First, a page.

I just stumbeld over a strange argument by the New York Time’s Public Editor Margaret Sullivan. In her new article she tries to lay out why she thinks New York Times columnist David Brooks should have disclosed in one of his columns that his son serves in the Israeli army.
She writes: “I don’t think readers usually need to know what the spouses of columnists think or what brothers do for a living, or whether a daughter has joined the U.S. Army. But this situation strikes me as a more extreme case. Mr. Brooks’s son is serving as a member of a foreign military force that has been involved in a serious international conflict – one that the columnist sometimes writes about and which has been very much in the news.”
Let’s leave aside that this smells like and old argument about uncertain loyality of Jews in the countries they live in as a minority and whose citizenship they enjoy. Let’s also put aside the very fact that Brooks regularly writes about his Jewish upbringing, his worldview and how it formed so that every regular reader of his columns knows exactly where Brooks is coming from when he writes about Israel. Let’s only take the argument Sullivan presents as her central one and apply this reasoning about Israel to the United States for a moment.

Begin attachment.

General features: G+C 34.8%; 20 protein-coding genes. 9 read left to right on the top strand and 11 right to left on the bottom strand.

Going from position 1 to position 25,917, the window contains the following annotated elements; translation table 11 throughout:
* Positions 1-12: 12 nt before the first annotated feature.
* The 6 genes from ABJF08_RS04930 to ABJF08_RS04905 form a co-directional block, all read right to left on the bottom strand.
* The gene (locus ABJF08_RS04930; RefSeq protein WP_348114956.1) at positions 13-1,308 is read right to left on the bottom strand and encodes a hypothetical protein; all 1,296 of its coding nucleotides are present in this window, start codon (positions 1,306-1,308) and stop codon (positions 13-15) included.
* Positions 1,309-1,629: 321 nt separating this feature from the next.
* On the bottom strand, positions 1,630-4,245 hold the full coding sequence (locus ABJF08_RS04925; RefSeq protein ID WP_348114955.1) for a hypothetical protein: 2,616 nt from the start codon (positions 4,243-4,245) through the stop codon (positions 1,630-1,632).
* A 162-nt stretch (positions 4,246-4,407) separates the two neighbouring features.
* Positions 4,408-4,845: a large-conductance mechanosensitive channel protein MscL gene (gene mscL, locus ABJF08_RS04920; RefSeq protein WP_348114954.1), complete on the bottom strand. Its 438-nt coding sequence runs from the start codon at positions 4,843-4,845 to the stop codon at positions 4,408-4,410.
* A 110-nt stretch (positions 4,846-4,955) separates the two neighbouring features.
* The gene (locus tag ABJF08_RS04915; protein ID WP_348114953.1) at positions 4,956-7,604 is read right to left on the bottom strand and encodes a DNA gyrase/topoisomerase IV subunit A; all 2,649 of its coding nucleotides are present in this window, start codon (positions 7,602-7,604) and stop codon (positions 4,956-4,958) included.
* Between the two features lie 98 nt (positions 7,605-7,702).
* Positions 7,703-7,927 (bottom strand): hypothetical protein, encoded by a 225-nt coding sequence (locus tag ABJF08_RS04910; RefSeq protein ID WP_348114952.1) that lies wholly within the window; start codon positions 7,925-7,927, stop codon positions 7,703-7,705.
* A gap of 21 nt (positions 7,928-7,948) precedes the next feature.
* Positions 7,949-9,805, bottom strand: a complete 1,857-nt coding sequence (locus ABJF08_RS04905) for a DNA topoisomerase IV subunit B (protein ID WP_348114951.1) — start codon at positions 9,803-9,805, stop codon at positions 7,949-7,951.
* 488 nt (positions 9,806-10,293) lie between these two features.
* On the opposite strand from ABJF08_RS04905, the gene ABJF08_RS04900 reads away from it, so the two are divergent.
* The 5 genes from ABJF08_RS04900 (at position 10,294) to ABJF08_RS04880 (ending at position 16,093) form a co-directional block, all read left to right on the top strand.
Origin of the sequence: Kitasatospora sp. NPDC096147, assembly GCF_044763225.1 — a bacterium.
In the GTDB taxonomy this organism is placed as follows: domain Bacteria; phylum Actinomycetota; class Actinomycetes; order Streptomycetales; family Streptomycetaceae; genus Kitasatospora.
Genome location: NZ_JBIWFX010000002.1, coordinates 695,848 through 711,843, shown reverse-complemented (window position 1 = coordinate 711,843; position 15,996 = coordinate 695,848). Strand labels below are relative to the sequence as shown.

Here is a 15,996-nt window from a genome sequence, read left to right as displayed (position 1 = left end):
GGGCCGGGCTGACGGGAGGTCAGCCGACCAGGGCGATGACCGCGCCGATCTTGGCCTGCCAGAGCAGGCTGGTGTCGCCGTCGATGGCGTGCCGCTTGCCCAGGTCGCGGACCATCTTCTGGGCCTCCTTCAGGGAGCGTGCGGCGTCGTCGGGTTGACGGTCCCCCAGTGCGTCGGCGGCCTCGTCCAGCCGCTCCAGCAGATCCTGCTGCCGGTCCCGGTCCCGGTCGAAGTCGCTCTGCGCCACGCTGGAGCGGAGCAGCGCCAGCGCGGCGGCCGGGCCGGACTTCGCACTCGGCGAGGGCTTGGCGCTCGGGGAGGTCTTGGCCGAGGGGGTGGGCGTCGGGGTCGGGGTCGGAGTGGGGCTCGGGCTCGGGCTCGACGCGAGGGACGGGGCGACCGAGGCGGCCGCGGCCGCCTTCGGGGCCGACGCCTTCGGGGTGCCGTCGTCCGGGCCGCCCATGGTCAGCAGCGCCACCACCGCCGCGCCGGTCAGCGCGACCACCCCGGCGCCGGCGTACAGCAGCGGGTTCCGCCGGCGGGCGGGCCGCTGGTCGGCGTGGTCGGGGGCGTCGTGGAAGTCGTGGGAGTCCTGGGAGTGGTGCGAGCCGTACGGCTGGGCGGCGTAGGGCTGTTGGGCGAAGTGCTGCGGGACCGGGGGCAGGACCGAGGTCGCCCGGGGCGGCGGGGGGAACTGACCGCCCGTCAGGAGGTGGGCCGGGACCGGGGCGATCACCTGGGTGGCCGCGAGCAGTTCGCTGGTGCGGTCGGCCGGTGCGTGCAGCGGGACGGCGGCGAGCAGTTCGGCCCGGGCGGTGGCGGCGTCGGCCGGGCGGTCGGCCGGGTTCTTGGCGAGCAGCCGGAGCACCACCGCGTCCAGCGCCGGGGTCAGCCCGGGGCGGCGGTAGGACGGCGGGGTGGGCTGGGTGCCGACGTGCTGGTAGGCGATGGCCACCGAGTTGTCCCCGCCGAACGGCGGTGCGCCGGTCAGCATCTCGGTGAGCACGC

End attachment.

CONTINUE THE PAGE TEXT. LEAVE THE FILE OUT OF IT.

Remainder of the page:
Let’s take a German foreign policy commentator like myself and let’s assume I had a son or a daughter serving in the US army. According to Sullivan’s argument I would have to disclose that fact to my German readers to make them understand that I might be biased when I write about the US or world affairs for that matter. Because, you know, also America is an “extreme case” that has been constantly “involved” in “a serious international conflict” and “which has been very much in the news”, and not only one conflict, but many. Almost all of which tended to be controversial outside the US. The same by the way holds true for other Western democracies like France or Britain and to a lesser extent other European nations which have been involved in serious conflicts in Afghanistan, Iraq, parts of Africa and the Middle East in recent years.
So does having relatives in the American, British or French armies make you “an extreme case” as a columnist who also writes about foreign policy? Something in me tells me I shouldn’t hold my breath to await a series of disclosures about columnist’s relatives serving in the armies of all those democracies that are not Israel. And I find it hard to believe that Sullivan would make that same case also for these other countries.
So what Sullivan’s argument boils down to is that any connection to Israel taints a columnist morally because Sullivan evidently believes that Israel itself is a morally stained country. With a little bit of imagination and research she might have found out that this is exactly how many anti-American Europeans and others view the US.
Every now and than you’ll find media outlets who try to smear politicians and publicists by pointing out e.g. their membership in transatlantic institutions or fellowships they enjoyed in American think tanks to depict them as being part of an American propaganda effort. This smear by association in case of the US is just as morally appalling as the argument Sullivan makes about Israel and her colleague David Brooks.
The article was first published on the author’s blog Flatworld.